Tama and Beagle are quite feisty, especially Beagle; she's a bit of a jumper. At one point, she wanted to get to Tama so bad she climbed onto the little wide couch-stool and jumped to Tama's side of the room. She definitely had Shah and I panicking for a few seconds. After that we raised the top part of the couch-stool just to ensure no jumping over to the other side, like this:

Shah and I switched back so that I could have the last few minutes with Tama, who really is a cutie.

(Note: At this point Shah and I refused to touch Beagle because she had rolled around in her own urine and poo)

Then it was time for them to be back in the baskets.

And back to their cages they went.

A staff putting Tama safely back into his cage

Shah and I are definitely not going to keep rabbits as pets after this experience. We still like oohing and aahing over how cute they look and all but we're just going to remain doing that from now on (Really, who knew rabbits poop that much?).
We don't feel the need to come back to any bunny cafe either, but never say never, right?

I do suggest you visit a bunny cafe if you're ever in Tokyo, as it will really be a memory to treasure. All the cuteness and poo and soft fur, all simply fantastic, I say.

Are you interested to visit this particular one? Splendid!
I'm terrible at giving out directions but I'll try for the bunnies' sake: 
Take a Metro to Asakusa station. Since I can't remember which exit to take, look for a map of the town inside the stationthankfully, most train stations in Tokyo, if not all, have at least one map of the town you're currently in—and look for the Matsuya department store on the map (hopefully it IS on the map...). It might be helpful to know that if you take the Tobu Railway instead of Metro to Asakusa, you would end up at the entrance of Matsuya department store itself. 
Face the main entrance of the department store, then walk adjacent to the store on its left side until you arrive to the back of the building. You will see a small alleyway on your right which could look a little scary, but really isn't. Walk along this alleyway until you reach another road, then turn left and walk straight. You should see the thinnest 6-floor building on your right, with a bunny banner somewhere on the side of the building. If you haven't figured it out, you've reached your destination!


  1. Hey,
    I just came across your blog and I think it's really nice and I love your sense of Fashion ;)
    Keep up the good work!

    It might be a little late to write this, but my heart ached seeing this post about the rabbit cafe.
    Judging from your photos, it seems the cafe owners do not have any clue about the needs of rabbits.

    Firstly, the cages are way too small. People might not know it, but rabbits need lots of space. They love to run and jump around and I doubt they get the exercise they need, assuming they have to sit in these small cages most of the time.

    Secondly, there is no hay or straw on the bottom of the cage. It is sad to see, they have to sit and sleep on this grid, just because it is convenient for the people who clean it,

    Thirdly and most importantly, rabbits are social animals! They have to be together in groups. And it is not enough to place them next to each other in a cage! I see why the people told you not to let them interact, because they might fear they reproduce. They probably didn't castrate them because of the extra costs, so it is more convenient for them to keep the rabbits in seperate cages.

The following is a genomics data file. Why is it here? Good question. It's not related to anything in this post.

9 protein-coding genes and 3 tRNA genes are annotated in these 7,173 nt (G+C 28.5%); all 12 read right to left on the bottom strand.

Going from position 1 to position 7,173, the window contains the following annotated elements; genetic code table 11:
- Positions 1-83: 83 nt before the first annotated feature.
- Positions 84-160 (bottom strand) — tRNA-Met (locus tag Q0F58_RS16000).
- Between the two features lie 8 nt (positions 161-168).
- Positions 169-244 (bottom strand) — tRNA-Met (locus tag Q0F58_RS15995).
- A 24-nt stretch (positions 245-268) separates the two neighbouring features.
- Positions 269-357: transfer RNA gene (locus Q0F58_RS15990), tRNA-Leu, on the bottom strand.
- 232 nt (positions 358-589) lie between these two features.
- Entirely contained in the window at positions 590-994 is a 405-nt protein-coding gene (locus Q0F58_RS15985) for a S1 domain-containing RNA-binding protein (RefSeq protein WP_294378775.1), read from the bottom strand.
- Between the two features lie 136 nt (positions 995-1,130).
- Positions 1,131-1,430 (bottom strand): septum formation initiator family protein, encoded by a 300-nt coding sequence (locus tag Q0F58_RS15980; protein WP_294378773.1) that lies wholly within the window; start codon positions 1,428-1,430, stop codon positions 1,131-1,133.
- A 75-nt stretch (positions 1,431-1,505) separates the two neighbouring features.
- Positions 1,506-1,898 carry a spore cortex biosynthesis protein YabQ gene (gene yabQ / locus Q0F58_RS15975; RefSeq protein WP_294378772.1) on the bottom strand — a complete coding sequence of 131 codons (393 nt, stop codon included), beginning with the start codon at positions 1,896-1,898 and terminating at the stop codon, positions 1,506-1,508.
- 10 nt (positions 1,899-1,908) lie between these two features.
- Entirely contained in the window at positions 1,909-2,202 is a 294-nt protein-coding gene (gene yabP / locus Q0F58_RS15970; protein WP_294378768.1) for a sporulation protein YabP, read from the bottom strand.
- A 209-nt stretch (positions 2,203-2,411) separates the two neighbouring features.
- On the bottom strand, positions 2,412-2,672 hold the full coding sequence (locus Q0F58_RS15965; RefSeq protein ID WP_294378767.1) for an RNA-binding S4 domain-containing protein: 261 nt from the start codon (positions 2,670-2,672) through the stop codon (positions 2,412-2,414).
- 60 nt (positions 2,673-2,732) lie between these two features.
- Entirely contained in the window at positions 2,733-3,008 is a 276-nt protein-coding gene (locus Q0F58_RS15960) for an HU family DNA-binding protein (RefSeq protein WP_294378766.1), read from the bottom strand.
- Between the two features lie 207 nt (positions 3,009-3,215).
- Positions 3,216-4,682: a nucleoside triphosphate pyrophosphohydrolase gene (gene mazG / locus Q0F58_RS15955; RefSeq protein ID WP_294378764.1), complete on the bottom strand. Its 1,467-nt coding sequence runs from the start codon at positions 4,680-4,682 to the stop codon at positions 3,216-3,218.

The way this cafe keeps the rabbits is irresponsible.

    I know, it is not your fault, you probably didn't know. But for the rabbits sake I recommend, not to support this kind of cafes.

    I hope I didn't sound too much like a know-it-all, I just wanted to inform.
    And sorry for my english, I am from Germany ;)

    1. Hi Kira,

      It's alright, I might mostly write about mostly lighthearted things but I do appreciate comments such as yours.

      You're right, I'm afraid I don't know much about rabbits AT ALL. I did feel sorry about these rabbits, being in their little cage but I just assumed the people who own the place and who work there know what they're doing. But I genuinely hope they do let the rabbits out of the cage even when there aren't any customers around!

      I'm guessing you own some rabbits of your own? When I was a little girl I knew someone who used to keep a rabbit as a pet, but that person did such a poor job with the the rabbit, it was horrible. I actually felt better about the rabbits I saw at this cafe, they look a lot healthier and more robust than the rabbit I used to see when I was little. But from what you're saying, I guess it's not fair to judge the welfare of these rabbits compared to that poor rabbit I saw when I was young.

      Thank you for your informational comment, Kira. And, no, you don't sound like a know-it-all, don't worry! (Also, your English is excellent, actually.)
      I truly appreciate you educating me a little on rabbits. I really am sorry if this post makes you upset, that really wasn't my intention. But I will keep in mind to give this kind of cafe a second thought next time I come across one, anywhere else in the world. Thanks again <3


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Hi, I'm Liyana

I'm a style & lifestyle blogger based in sunny (and ever humid) Malaysia. On The Good Weekender, you can find typed journals of my evolving modest personal style, travel adventures, skincare/beauty updates, home decor things, and stories of other bits and pieces of my everyday life. I hope you'll enjoy flipping through these pages of my virtual book!